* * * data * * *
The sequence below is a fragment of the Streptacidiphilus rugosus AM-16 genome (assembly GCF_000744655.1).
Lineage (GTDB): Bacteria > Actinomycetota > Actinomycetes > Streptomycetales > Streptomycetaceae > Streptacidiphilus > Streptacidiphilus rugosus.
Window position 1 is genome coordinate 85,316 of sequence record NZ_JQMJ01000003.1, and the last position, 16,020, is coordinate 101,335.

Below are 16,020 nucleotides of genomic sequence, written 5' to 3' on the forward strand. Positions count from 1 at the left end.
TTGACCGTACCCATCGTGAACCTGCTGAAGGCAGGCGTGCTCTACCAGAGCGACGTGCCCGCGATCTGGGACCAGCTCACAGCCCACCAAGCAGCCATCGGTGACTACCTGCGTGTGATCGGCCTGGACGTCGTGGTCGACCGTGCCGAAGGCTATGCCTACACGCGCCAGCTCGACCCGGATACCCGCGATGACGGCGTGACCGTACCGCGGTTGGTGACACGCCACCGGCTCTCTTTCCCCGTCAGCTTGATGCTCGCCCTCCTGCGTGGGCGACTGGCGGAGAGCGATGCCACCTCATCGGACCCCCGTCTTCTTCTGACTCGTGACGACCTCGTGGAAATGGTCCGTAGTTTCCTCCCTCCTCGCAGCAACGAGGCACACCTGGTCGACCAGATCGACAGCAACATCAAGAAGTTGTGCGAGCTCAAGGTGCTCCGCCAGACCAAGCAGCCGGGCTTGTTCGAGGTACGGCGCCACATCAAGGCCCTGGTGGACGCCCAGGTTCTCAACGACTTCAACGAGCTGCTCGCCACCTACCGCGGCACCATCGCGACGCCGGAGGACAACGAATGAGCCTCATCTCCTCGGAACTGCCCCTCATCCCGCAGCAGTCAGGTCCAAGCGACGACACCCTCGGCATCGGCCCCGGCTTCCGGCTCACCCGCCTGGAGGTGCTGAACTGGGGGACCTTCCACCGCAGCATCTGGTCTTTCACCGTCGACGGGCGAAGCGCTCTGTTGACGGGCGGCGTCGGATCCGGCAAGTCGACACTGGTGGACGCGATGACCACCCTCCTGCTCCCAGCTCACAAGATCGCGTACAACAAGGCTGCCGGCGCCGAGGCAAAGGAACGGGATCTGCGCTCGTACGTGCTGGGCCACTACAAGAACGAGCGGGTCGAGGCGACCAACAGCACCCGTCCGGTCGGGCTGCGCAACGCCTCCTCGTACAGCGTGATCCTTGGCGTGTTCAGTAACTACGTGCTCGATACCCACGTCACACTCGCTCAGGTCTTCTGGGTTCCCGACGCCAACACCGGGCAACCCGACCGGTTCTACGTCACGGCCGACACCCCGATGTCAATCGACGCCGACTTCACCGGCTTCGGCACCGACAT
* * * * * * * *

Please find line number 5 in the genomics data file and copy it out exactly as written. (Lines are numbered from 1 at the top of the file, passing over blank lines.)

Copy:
TTGACCGTACCCATCGTGAACCTGCTGAAGGCAGGCGTGCTCTACCAGAGCGACGTGCCCGCGATCTGGGACCAGCTCACAGCCCACCAAGCAGCCATCGGTGACTACCTGCGTGTGATCGGCCTGGACGTCGTGGTCGACCGTGCCGAAGGCTATGCCTACACGCGCCAGCTCGACCCGGATACCCGCGATGACGGCGTGACCGTACCGCGGTTGGTGACACGCCACCGGCTCTCTTTCCCCGTCAGCTTGATGCTCGCCCTCCTGCGTGGGCGACTGGCGGAGAGCGATGCCACCTCATCGGACCCCCGTCTTCTTCTGACTCGTGACGACCTCGTGGAAATGGTCCGTAGTTTCCTCCCTCCTCGCAGCAACGAGGCACACCTGGTCGACCAGATCGACAGCAACATCAAGAAGTTGTGCGAGCTCAAGGTGCTCCGCCAGACCAAGCAGCCGGGCTTGTTCGAGGTACGGCGCCACATCAAGGCCCTGGTGGACGCCCAGGTTCTCAACGACTTCAACGAGCTGCTCGCCACCTACCGCGGCACCATCGCGACGCCGGAGGACAACGAATGAGCCTCATCTCCTCGGAACTGCCCCTCATCCCGCAGCAGTCAGGTCCAAGCGACGACACCCTCGGCATCGGCCCCGGCTTCCGGCTCACCCGCCTGGAGGTGCTGAACTGGGGGACCTTCCACCGCAGCATCTGGTCTTTCACCGTCGACGGGCGAAGCGCTCTGTTGACGGGCGGCGTCGGATCCGGCAAGTCGACACTGGTGGACGCGATGACCACCCTCCTGCTCCCAGCTCACAAGATCGCGTACAACAAGGCTGCCGGCGCCGAGGCAAAGGAACGGGATCTGCGCTCGTACGTGCTGGGCCACTACAAGAACGAGCGGGTCGAGGCGACCAACAGCACCCGTCCGGTCGGGCTGCGCAACGCCTCCTCGTACAGCGTGATCCTTGGCGTGTTCAGTAACTACGTGCTCGATACCCACGTCACACTCGCTCAGGTCTTCTGGGTTCCCGACGCCAACACCGGGCAACCCGACCGGTTCTACGTCACGGCCGACACCCCGATGTCAATCGACGCCGACTTCACCGGCTTCGGCACCGACAT